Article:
OCS: Who would you most like to photograph?
DH: Neko Case won’t return my calls. Doesn’t she know we’re married?
OCS: Describe a perfect day off (it can be anywhere in the world).
DH: Paris Plage, which is a fake beach along the Seine, in Paris during the summer. People sit in giant sand boxes and pretend they’re on a real beach somewhere else. I’d go there and take pictures of it but Martin Parr owns that.
OCS: Favourite visual artist, living or dead?
DH: That changes hourly, but Hieronymus Bosch could have been the epic film director of his day. Stories piled on top of one another.
OCS: Favourite local artist (if different from above, and doesn’t have to be a visual artist)?
DH: Singer/Songwriters: Keturah Johnson, C.C. Trubiak. Seriously.
OCS: Best book you read in the past year?
DH: I don’t read books as much as re-read them. Forecast, a graphic zine edited by Nicholas Blechman, and Twisty Little Passages, a book about the history of interactive fiction by Nicholas Montfort.
OCS: Favourite food?
DH: Some amazing amalgamation of Indian and Mediterranean food. Does this exist already? I’m sure it has a great name.
OCS: Most-oft-played song on your iPod or mp3 player?
DH: I don’t have an mp3 player but I’ve been listening to tracks I’m producing with C.C Trubiak a lot lately.
OCS: Wine, beer or both?
DH: Both. Red wine, and smooth beer. Not together! Well, maybe…
OCS: Mac or PC?
DH: I’m generally the agnostic type. Before computers everyone probably argued about brands of pens, it’s a human thing I guess.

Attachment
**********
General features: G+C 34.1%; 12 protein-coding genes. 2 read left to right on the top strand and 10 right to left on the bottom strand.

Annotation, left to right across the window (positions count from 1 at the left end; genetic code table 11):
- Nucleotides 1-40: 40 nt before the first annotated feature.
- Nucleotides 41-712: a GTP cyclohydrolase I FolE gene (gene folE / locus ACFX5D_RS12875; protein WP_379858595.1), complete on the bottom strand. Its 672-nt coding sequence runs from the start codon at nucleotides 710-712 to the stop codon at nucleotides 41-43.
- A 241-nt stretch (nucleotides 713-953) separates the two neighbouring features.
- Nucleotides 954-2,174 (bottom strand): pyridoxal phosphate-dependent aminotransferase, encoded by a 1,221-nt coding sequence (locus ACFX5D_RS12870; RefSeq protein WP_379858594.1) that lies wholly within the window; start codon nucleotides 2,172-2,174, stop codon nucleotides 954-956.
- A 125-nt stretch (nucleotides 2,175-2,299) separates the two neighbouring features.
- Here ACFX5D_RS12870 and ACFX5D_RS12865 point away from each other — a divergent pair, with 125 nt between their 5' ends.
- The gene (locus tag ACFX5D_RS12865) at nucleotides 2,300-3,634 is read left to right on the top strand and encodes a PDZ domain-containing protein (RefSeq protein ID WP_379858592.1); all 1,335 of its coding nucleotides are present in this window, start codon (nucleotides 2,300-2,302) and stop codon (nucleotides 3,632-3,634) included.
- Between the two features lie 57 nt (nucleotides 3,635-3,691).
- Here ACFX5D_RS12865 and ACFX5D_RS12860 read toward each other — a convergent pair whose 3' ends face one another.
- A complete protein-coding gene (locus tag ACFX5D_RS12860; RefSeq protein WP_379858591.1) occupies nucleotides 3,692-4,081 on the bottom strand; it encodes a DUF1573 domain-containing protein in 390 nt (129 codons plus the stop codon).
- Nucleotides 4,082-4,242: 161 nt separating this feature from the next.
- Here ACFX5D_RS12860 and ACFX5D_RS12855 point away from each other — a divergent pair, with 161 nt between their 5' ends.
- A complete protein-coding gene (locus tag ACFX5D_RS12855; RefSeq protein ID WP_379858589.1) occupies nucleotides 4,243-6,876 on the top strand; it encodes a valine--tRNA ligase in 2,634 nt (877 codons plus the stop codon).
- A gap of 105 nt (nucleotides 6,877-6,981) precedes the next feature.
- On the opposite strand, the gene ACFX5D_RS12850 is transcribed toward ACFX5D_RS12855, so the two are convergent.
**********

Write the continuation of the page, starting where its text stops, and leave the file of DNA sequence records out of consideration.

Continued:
OCS: Fine dining or plain old diners?
DH: I lean toward diners and taverns mostly. You should able to eat in a place where you can swear at random without consequence.
OCS: Best restaurant in Ottawa?
DH: Gaia, on my side [Quebec] of the river. Amazing salads. We came across my new favourite beer there, La Dieu Du Ciel. Spicy! I can’t forget Shafali on Dalhousie. Before we went veggie, I loved the lamb vindaloo there. It still makes me wistful …
OCS: Person, place or thing that makes you proudest/happiest that you live in Ottawa?
DH: Just the environment in general … the air is clear. The act of living feels good here, like drinking a cool glass of water.
OCS: Fave blog or website?
DH: Tumblr blog archives are my porn. Seeing stuff appropriated and gathered together somewhere else, according to people’s personal freaky obsessions. You look at stuff differently when it’s thrown into a different context with other stuff.
OCS: Twitter, Facebook or both?
DH: They’re both evil, but I can be a voyeur on Facebook so it’s automatically better.
OCS: What’s your guilty pleasure?
DH: My photography work. I get to play act, direct dramatic, theatrical projects and meet the most absolutely inspiring people that share a desire to create interesting images.
OCS: Favourite place to spend time?
DH: I’m all about getting out into undeveloped, wild environments. In terms of sensations that are fundamentally calming, the sound of wind moving through a forest canopy is right up there with a heart beat for me.
OCS: How would you like the world to remember you? What would your eulogist ideally say?
DH: It may likely be something like “He seemed to be a good spirit. And tried not to do too much harm. For the most part, he pulled it off.”